February 25, 2015
By Philip Giraldi
Thehill.com

Lawfare, as the name suggests, is the concept of using the law itself as a weapon of war. What it has meant in practice is turning American courtrooms into battlegrounds between private actors and foreign litigants seeking leverage in international political disputes. As a court case just concluded this week in New York against the Palestinian Authority highlights, the increasing abuse of Lawfare litigation in the U.S. courts may soon have dangerous and irreparable implications for American foreign policy interests in the Middle East.

Israel’s Shurat HaDin Law Center has featured in much of the Lawfare litigation, seeking to harass groups and individuals that it regards as hostile, tying them up with litigation so they become ineffectual or even bankrupting them when a friendly judge rules its way. Shurat HaDin is headed by Nitsana Darshan-Leitner and her husband Avi, who have described their organization as a means of “fighting back,” particularly appropriate for Israel because “the Jews invented law.” As of 2012, Shurat HaDin claimed success in obtaining $1 billion in judgments, freezing $600 million in defendant assets, and collecting $120 million in actual reparations payments.

Such court cases often play out over the applicability and meaning of loosely worded anti-terrorist legislation in the U.S., which makes it illegal to provide “material support” to any group identified as a terrorist organization. This deliberately vague language has opened the door for Lawfare to justify litigation if a State Department designated terrorist organization is in any way involved or can plausibly be implicated. Many of the charges are frivolous and only intended to advance foreign political interests through exploitation of the U.S. judiciary system. The suits frequently accomplish little beyond tying up American courtrooms. Those who are sued have to waste time and resources defending themselves, which is precisely what is intended.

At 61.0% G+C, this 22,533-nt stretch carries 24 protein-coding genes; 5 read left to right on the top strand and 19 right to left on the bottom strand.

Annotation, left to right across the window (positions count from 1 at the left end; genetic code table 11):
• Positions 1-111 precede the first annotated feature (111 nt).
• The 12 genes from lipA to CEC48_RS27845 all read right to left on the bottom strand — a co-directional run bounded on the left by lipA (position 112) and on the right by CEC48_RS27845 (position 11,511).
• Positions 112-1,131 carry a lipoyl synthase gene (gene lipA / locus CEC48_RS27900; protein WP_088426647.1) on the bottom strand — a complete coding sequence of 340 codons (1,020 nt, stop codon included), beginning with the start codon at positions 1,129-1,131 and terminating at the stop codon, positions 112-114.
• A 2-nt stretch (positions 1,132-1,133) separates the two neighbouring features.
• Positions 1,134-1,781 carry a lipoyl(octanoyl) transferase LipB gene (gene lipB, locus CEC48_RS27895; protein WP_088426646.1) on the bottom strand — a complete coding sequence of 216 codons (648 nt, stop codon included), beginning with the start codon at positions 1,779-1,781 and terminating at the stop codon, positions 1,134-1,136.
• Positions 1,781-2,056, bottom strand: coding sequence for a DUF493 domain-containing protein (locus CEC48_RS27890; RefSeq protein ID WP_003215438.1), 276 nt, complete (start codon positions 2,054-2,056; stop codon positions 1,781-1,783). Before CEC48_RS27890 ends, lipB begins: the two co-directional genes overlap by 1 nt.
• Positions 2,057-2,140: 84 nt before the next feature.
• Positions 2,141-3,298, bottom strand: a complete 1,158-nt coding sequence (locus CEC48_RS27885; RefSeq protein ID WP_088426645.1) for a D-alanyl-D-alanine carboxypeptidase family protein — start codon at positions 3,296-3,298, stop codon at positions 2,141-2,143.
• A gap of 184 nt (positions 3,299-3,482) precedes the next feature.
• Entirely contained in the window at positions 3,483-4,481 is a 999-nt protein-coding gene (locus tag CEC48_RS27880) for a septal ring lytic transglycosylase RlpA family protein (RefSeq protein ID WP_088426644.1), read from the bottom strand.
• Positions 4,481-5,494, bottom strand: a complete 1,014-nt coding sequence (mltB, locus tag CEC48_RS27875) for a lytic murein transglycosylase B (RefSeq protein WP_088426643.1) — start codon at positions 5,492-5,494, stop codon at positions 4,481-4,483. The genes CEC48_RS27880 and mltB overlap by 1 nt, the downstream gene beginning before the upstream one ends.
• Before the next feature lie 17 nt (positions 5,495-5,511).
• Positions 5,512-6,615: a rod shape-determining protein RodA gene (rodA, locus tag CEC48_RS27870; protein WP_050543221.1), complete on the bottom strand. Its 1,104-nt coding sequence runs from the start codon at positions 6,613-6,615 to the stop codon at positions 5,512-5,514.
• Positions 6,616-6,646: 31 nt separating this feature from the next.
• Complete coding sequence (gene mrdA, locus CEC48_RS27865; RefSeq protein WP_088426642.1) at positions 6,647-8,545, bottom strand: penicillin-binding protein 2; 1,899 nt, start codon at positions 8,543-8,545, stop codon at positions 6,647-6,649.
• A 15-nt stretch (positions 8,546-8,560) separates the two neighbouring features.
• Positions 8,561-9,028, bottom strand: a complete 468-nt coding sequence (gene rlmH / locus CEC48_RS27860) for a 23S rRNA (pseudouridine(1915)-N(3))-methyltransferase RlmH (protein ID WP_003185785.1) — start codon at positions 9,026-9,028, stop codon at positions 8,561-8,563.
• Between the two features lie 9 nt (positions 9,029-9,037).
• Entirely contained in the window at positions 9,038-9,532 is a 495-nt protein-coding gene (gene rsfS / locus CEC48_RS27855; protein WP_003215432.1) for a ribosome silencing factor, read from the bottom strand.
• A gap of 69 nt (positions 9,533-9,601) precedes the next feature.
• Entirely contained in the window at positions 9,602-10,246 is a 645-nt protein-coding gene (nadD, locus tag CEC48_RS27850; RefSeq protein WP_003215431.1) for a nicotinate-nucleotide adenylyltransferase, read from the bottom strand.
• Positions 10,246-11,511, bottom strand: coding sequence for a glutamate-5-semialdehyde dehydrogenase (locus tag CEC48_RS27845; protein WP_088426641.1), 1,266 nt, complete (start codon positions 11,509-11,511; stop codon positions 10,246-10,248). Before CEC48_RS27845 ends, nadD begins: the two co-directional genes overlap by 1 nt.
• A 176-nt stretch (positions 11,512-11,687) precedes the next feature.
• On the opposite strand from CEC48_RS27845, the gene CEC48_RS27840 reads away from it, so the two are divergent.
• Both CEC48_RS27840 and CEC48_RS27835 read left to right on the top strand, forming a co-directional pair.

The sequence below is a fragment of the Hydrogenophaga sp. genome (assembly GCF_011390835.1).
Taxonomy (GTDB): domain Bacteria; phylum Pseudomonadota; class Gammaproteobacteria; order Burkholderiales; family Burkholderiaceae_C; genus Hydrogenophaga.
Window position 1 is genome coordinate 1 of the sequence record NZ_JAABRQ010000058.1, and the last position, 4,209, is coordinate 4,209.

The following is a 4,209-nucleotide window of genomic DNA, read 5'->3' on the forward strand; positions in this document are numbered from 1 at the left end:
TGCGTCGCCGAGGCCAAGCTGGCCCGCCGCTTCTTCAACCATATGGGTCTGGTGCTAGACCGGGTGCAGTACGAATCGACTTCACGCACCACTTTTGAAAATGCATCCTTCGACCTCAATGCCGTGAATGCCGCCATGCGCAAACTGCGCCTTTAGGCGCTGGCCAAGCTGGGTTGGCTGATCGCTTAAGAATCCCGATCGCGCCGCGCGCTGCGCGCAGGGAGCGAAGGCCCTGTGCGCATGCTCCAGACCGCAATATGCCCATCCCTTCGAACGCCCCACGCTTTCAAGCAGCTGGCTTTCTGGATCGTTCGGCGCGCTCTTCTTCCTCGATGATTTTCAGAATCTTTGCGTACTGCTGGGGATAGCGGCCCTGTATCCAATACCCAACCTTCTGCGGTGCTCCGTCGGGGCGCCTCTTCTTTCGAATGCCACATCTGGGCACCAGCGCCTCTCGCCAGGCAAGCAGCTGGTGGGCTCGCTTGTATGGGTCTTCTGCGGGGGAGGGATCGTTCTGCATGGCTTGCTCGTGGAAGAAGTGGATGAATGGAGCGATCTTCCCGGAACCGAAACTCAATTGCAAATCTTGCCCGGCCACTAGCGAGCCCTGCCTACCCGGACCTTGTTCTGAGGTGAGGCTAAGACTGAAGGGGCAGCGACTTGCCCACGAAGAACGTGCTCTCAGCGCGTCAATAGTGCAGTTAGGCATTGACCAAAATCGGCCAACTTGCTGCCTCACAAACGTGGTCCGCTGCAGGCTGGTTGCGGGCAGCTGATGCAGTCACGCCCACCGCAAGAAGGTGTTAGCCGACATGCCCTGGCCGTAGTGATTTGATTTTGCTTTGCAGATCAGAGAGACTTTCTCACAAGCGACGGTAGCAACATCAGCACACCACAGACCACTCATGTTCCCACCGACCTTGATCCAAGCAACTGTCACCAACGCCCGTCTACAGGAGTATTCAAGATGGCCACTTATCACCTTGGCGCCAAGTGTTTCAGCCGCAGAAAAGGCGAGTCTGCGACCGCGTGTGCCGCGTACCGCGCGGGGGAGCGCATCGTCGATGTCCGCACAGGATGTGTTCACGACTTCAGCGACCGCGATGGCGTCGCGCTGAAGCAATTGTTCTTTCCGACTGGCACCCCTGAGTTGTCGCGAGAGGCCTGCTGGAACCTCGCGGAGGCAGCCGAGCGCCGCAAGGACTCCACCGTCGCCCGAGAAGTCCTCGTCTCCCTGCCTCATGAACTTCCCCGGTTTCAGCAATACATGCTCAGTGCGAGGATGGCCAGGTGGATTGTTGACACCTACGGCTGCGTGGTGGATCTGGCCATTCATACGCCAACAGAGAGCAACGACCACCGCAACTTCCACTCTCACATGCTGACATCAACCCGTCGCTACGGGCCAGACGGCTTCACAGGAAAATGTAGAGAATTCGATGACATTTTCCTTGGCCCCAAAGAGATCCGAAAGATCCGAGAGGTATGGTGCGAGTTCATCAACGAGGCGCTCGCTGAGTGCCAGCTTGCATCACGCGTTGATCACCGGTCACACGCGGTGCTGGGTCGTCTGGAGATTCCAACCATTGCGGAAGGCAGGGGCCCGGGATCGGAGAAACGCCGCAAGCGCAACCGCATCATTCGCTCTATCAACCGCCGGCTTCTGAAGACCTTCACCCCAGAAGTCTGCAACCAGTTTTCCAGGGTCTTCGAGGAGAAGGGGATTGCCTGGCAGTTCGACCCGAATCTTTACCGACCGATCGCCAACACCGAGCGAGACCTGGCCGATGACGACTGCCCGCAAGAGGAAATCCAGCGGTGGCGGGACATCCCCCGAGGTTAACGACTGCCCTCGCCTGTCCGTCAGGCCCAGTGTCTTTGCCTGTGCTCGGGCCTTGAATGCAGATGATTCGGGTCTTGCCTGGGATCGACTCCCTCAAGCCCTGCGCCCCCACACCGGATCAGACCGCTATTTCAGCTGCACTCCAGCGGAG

Recent Shurat HaDin activity has included a flurry of litigation aimed at stopping 2011’s Gaza Flotilla. A lawsuit was filed in federal court in New York City claiming that the sponsoring organization the Free Gaza Movement was raising money and preparing ships to be used in “hostilities” against American “ally” Israel, a violation of the U.S. Neutrality Act. Despite describing itself as an NGO, the organization works closely with the Israeli government, and received marching orders to stop the Gaza flotilla at all costs, as well as an offer of full support, directly from Prime Minister Benjamin Netanyahu.

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